The further away from my treatment I get, the less I acknowledge, or even remember, so many dates that were so significant once upon a time. Like the day I learned I was in remission for the first time (December 22, 1998), or the day I went to a sperm bank with my mom to attempt to save some swimmers (February 15, 1999), or the day I woke from my coma after three-and-a-half weeks under (August 23, 1999).
The further out I get, it seems the major ones stay with me while the others require me to search my brain, as I just had to do to come up with the milestones and corresponding dates.
April 13, 1999 has stayed with me. That day a dozen years ago was the day of my first transplant. A transplant that I debated having for a month because I didn’t want to willingly choose a treatment option that would negate my fertility as there was a 99 per cent chance it would.
Ultimately, I decided to have the transplant to increase my chances of survival. One doc said I had a 70 per cent chance to get to five years with the transplant, 20 per cent to get to five without. It might seem like an easy call for some, but as the oldest grandchild on both sides of my family, I loved having little kids around, and certainly envisioned fathering my own branch of the family tree some day. This vision wasn’t something I was acutely aware of until the possibility of realizing it was in jeopardy.
My vision for a family made the transplant decision excruciating. I chose the transplant, but it came with baggage that burned inside: sterility for seven years.
The burning was subtle during many of those seven years; the absence of a life partner kept it from being top of mind. However when that changed, so did the burning.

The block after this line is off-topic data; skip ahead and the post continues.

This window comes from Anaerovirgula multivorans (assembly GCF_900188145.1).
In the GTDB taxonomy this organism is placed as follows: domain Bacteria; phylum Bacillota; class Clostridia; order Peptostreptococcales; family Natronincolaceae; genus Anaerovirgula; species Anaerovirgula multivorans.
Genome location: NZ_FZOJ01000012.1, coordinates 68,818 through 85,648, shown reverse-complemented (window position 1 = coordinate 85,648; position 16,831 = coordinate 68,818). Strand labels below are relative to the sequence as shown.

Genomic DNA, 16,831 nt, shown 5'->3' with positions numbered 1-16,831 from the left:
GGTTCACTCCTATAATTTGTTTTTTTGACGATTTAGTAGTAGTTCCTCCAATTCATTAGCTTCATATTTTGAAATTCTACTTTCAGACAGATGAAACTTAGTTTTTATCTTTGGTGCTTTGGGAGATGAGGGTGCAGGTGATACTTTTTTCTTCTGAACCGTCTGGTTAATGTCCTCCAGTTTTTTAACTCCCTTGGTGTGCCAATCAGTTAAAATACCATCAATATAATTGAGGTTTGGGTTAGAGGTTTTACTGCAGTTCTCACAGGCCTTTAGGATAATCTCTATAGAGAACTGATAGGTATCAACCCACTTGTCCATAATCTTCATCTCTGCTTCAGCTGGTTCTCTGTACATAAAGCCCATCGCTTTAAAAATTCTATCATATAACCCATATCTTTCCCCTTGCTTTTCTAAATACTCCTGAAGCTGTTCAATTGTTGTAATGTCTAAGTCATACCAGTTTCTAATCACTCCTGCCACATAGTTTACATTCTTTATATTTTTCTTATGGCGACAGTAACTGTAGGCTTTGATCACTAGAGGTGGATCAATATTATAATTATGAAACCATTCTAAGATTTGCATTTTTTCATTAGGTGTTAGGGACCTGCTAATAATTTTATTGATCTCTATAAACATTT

Throughout this period of sterility my presence within the health system was consistent for various treatments, tests, and check-ups. I also continued my exploration into Eastern medicine. To use a line from Shali, a survivor buddy of mine, I always wanted East to meet West.
Through this exploration I had three specific encounters with different Eastern medicine practitioners. The issue of my fertility (or lack thereof) arose during these meetings and I explored it with them. As if they had conspired beforehand, they all instantly and identically said, “Oh, that will come back when you heal.”
First of all, the concept of “healing” is one that could use a few extra bucks. Secondly, this message of possibility—of hope—was one I didn’t get anywhere else. Thirdly, less than a year after I joined the gym and truly committed to rebuilding physically, my fertility began its return—just sayin’!
I don’t do much to celebrate most of these once-upon-a-time major milestones—a tweet and a few minutes to remember the day is about it. As Karen and I prepare for the birth of Baby #3 next week (C-section scheduled for Monday), I wanted to thank those three ladies representing the East for also representing possibility, and to again remind everyone that “1 per cent is not 0 per cent.”
Here’s to another dozen anniversaries!
Live life. Love life.